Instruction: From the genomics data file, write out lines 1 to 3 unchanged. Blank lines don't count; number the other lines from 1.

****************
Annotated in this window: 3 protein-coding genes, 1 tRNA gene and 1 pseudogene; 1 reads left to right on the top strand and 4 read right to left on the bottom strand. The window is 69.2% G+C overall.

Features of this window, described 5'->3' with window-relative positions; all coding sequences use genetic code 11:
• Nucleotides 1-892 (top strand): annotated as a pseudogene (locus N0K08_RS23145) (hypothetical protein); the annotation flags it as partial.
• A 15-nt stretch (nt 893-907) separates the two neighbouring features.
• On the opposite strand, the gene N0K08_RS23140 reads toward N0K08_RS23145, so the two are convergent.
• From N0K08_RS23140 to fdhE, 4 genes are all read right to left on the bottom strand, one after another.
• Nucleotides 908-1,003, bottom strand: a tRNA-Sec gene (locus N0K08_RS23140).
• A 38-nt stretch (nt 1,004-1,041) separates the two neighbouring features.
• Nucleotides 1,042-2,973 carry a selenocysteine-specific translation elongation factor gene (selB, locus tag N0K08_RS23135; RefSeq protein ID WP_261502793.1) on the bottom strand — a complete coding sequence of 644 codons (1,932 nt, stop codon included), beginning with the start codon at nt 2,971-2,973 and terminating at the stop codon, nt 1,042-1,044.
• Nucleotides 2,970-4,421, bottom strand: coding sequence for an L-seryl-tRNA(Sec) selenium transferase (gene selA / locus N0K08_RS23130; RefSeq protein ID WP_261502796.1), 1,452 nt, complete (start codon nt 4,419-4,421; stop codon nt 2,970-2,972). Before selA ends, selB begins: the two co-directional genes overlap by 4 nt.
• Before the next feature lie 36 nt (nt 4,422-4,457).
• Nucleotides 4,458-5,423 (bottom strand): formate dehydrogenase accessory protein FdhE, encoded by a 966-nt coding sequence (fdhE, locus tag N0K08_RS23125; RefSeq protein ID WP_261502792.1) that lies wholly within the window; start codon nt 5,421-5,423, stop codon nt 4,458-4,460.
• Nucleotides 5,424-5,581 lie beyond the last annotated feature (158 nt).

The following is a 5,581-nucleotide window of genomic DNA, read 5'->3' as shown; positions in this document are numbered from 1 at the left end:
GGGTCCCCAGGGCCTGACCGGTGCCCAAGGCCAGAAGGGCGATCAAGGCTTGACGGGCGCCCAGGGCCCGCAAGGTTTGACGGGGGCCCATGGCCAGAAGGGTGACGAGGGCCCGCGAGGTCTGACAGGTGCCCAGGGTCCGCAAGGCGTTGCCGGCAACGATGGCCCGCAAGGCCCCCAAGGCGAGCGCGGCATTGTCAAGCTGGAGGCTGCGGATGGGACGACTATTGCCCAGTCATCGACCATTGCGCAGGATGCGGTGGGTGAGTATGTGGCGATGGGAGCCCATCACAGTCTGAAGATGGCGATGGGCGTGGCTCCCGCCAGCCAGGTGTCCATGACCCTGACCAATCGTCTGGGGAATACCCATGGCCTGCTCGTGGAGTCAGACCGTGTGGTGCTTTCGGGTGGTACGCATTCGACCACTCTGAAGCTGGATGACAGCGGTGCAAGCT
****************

Annotated in this window: 3 protein-coding genes, 1 tRNA gene and 1 pseudogene; 1 reads left to right on the top strand and 4 read right to left on the bottom strand. The window is 69.2% G+C overall.

Features of this window, described 5'->3' with window-relative positions; all coding sequences use genetic code 11:
• Nucleotides 1-892 (top strand): annotated as a pseudogene (locus N0K08_RS23145) (hypothetical protein); the annotation flags it as partial.